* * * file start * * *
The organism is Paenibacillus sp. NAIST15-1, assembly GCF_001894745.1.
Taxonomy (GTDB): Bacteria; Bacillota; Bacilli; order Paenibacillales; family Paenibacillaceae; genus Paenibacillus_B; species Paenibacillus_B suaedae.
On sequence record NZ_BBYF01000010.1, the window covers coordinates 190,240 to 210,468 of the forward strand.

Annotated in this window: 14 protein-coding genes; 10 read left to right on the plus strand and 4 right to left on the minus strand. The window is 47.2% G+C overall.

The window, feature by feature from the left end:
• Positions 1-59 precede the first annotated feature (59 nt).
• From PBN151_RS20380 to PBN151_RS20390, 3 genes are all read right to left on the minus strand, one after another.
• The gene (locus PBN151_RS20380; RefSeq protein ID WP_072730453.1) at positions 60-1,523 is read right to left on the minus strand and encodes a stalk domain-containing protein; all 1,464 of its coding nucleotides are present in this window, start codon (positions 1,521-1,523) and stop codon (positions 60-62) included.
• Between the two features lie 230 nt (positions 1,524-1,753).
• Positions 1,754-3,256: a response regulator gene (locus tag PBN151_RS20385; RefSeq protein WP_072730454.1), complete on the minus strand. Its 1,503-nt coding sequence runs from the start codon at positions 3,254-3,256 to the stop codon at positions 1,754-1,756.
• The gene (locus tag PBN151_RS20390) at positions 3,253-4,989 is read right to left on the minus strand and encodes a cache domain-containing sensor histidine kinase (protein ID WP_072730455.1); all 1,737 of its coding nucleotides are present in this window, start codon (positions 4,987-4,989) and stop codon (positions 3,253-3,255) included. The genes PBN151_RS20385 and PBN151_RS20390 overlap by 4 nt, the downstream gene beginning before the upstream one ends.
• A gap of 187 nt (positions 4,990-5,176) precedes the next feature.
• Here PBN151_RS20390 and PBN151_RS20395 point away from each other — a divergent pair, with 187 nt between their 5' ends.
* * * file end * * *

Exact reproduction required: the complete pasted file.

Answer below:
The organism is Paenibacillus sp. NAIST15-1, assembly GCF_001894745.1.
Taxonomy (GTDB): Bacteria; Bacillota; Bacilli; order Paenibacillales; family Paenibacillaceae; genus Paenibacillus_B; species Paenibacillus_B suaedae.
On sequence record NZ_BBYF01000010.1, the window covers coordinates 190,240 to 210,468 of the forward strand.

Annotated in this window: 14 protein-coding genes; 10 read left to right on the plus strand and 4 right to left on the minus strand. The window is 47.2% G+C overall.

The window, feature by feature from the left end:
• Positions 1-59 precede the first annotated feature (59 nt).
• From PBN151_RS20380 to PBN151_RS20390, 3 genes are all read right to left on the minus strand, one after another.
• The gene (locus PBN151_RS20380; RefSeq protein ID WP_072730453.1) at positions 60-1,523 is read right to left on the minus strand and encodes a stalk domain-containing protein; all 1,464 of its coding nucleotides are present in this window, start codon (positions 1,521-1,523) and stop codon (positions 60-62) included.
• Between the two features lie 230 nt (positions 1,524-1,753).
• Positions 1,754-3,256: a response regulator gene (locus tag PBN151_RS20385; RefSeq protein WP_072730454.1), complete on the minus strand. Its 1,503-nt coding sequence runs from the start codon at positions 3,254-3,256 to the stop codon at positions 1,754-1,756.
• The gene (locus tag PBN151_RS20390) at positions 3,253-4,989 is read right to left on the minus strand and encodes a cache domain-containing sensor histidine kinase (protein ID WP_072730455.1); all 1,737 of its coding nucleotides are present in this window, start codon (positions 4,987-4,989) and stop codon (positions 3,253-3,255) included. The genes PBN151_RS20385 and PBN151_RS20390 overlap by 4 nt, the downstream gene beginning before the upstream one ends.
• A gap of 187 nt (positions 4,990-5,176) precedes the next feature.
• Here PBN151_RS20390 and PBN151_RS20395 point away from each other — a divergent pair, with 187 nt between their 5' ends.